Let’s explore the question of how publishers might use analytics to better understand possibly the most mysterious customer group of them all: corporate customers. Publishers often suffer from a vague sense that there’s a land of opportunity in the corporate market, if only they could identify where it is and how to reach it. Meanwhile, their own direct sales to corporate customers, particularly Big Pharma, keep getting smaller and smaller as the industry consolidates, research budgets shrink, and corporate librarian roles are eliminated, replaced by purchasing departments that don’t really understand the value of a journal subscription in contrast to a carton of paper towels. Outside of the pharmaceutical industry, publishers don’t even know to whom they should be speaking. The anonymous, faceless individuals working on secretive projects in corporate R&D must need our content…right? Might analytics help us pull back the veil?
The anonymous, faceless individuals working on secretive projects in corporate R&D must need our content…right? Might analytics help us pull back the veil?
It’s common for corporate buyers, whether researchers or librarians or purchasing departments, to note that they can only justify paying for exactly what they need. It’s potentially easier for them to spend $10,000 on article-level purchases for only must-have articles than it is to spend $5,000 on a journal subscription where only a small percentage of the articles ever get downloaded. Think of it as micro ROI. For this reason, the traditional publisher license deal and title-level subscription models, both designed to meet the needs of academic libraries, just aren’t going to work for corporate customers much of the time. Don’t try to change that. Just figure out how your organization might do a better job providing the content corporate customers need in the format they need it and via a sales model that’s going to work for them.
Related Reading: Using Data Analytics to Drive Strategy in the Research Space
Again, let’s start by considering some of the decisions your organization may need to make in order to add more value for corporate customers and to drive sales:
- What segments of the corporate market should you prioritize?
- Should you attempt to increase direct sales to corporate customers, or is it better to work through intermediaries?
- If you can sell directly to some segments, what should your sales model be? Do you need to hire additional sales people who specialize in those market segments?
- Should you increase your publishing volume in certain areas of applied science in order to improve your value to corporate customers?
- If so, are there key researchers in corporate R&D who should be involved, or with whom you should at least consult?
- Are there other products or services you might provide to corporate R&D that are not traditional journals or books?
These are all big decisions, and analytics can help you answer many, but certainly not all, of the questions you’ll need to answer to make these decisions. Thinking broadly, you’ll need to determine:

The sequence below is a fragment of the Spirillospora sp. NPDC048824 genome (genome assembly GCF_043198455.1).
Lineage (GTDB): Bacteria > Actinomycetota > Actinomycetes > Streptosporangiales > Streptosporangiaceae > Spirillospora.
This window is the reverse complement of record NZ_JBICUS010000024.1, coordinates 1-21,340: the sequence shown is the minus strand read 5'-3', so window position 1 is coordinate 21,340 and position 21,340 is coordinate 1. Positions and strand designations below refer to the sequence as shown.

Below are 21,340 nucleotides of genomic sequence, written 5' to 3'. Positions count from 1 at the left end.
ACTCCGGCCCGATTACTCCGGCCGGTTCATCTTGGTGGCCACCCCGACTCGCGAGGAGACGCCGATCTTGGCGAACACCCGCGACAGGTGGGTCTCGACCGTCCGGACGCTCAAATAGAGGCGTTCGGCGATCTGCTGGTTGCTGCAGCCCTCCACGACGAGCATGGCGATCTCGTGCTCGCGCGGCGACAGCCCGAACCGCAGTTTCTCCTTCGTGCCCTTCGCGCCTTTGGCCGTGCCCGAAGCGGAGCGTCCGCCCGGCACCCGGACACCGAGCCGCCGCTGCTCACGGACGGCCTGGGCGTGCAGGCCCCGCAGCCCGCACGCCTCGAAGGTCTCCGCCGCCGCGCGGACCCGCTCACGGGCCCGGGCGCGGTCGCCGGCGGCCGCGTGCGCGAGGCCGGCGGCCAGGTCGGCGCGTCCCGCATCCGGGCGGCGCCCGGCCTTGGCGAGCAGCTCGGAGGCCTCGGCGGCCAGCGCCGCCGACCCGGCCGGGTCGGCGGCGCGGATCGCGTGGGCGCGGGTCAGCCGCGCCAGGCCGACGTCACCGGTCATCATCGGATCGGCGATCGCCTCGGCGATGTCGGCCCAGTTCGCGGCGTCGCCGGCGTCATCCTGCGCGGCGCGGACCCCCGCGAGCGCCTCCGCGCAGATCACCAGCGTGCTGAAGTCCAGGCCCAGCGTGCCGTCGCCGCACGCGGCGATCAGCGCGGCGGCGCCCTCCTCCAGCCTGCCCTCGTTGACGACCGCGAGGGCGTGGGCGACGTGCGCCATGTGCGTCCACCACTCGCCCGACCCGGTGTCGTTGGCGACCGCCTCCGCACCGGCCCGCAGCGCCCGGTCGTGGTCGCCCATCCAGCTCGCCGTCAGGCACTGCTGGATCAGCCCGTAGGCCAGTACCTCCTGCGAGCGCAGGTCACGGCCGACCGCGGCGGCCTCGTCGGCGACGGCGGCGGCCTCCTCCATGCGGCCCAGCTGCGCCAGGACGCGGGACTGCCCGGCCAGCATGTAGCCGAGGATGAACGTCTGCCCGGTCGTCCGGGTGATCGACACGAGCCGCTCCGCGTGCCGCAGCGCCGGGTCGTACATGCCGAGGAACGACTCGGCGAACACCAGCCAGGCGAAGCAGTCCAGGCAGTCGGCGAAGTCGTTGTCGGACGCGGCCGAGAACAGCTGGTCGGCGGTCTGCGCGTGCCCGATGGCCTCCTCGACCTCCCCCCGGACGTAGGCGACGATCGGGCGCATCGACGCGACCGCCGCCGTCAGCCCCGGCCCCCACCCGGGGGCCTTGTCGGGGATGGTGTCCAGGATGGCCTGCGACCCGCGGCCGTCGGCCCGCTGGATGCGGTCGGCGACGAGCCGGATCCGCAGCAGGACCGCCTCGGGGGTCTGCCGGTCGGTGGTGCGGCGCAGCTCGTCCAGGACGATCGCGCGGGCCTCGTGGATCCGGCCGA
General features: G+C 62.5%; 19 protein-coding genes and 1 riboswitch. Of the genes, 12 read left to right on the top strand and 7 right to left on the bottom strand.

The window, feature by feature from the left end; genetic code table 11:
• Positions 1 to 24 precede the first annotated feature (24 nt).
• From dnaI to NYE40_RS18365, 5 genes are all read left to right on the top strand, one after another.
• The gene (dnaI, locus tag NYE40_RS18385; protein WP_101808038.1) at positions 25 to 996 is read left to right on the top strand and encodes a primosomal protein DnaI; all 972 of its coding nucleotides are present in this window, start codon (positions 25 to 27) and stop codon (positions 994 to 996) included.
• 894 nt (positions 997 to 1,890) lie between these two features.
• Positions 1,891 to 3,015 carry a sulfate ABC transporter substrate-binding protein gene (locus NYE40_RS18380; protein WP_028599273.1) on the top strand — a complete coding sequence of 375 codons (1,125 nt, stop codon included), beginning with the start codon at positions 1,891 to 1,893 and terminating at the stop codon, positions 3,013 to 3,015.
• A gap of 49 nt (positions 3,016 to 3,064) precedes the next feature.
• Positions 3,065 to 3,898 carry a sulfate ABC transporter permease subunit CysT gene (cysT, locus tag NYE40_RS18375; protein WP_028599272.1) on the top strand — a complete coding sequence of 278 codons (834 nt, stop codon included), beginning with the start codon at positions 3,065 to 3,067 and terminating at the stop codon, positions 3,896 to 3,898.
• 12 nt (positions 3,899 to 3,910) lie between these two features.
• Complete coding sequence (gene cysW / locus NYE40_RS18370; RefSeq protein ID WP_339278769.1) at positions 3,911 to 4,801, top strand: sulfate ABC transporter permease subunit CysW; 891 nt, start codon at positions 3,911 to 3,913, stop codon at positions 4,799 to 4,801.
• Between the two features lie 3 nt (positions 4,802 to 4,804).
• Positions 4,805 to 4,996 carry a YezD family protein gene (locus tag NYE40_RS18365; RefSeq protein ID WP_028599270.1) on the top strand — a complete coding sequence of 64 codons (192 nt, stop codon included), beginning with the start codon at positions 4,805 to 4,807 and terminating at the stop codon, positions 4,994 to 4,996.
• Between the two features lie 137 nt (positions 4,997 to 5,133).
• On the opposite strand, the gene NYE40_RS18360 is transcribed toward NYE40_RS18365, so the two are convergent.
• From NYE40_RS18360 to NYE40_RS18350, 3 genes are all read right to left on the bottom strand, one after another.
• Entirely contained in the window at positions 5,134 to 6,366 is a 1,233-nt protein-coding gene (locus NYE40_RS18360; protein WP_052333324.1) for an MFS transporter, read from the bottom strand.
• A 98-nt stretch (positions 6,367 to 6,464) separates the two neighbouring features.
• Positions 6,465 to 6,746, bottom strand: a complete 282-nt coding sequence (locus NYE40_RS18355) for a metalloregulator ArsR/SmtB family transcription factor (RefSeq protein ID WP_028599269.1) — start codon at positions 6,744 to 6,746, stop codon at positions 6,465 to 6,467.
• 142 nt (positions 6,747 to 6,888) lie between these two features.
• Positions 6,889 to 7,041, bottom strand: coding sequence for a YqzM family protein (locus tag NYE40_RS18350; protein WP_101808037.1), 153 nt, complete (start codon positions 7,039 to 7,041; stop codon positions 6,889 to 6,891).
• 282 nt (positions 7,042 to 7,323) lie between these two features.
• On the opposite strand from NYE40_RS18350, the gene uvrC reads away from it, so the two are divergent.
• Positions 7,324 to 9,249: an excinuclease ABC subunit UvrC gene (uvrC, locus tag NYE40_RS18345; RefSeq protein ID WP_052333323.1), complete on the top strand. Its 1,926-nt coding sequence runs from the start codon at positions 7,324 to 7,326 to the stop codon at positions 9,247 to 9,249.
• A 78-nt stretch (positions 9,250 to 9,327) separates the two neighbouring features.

- What is the estimated overall market size and growth rate, not just for your organization but across the industry?
- In what market segments are you strong, in terms of subscription sales, article sales, usage, and denials? Where are you weak?
- Are there specific geographic areas where your sales and usage are particularly strong?
- What are the top corporations using your content, what market segment are they in, and what other corporations in that segment are you not reaching?
- What type of content is being utilized most frequently by corporate customers, and how should that knowledge impact your editorial decision-making?
- How are corporate researchers discovering your content, and what does that tell us about how you might reach more of them?
When exploring markets that are less familiar, analytics can help you move beyond your initial state of ignorance and get you to a place where you’ve at least crossed some options off the list and made others a top priority. But your research shouldn’t stop there. With your numbers at your side, it’s essential that you get out there and talk to some of the key stakeholders at the corporations of interest. As much as the numbers might tell you, the people behind the numbers can illuminate even more.
About the Series
Analytics–everybody wants some, everybody agrees they’re incredibly important, but many STM publishing organizations just aren’t sure how to use them to positive effect. Looking backwards to see what happened in the past can be really interesting (or really boring!), but what does that tell us about what we should do right now, or what we should plan to do in a year? This is the first in a series of blog posts to attempt to provide STM publishers with some guidance on how best to use analytics–not simply to report on what happened, but to guide decision-making and drive impactful actions to achieve commercial and strategic advantage. To do that, we’ll put the focus exactly where it always should be: on our customers. Specifically, we’ll explore how to use analytics to better meet the needs of librarians, researchers, and corporate customers.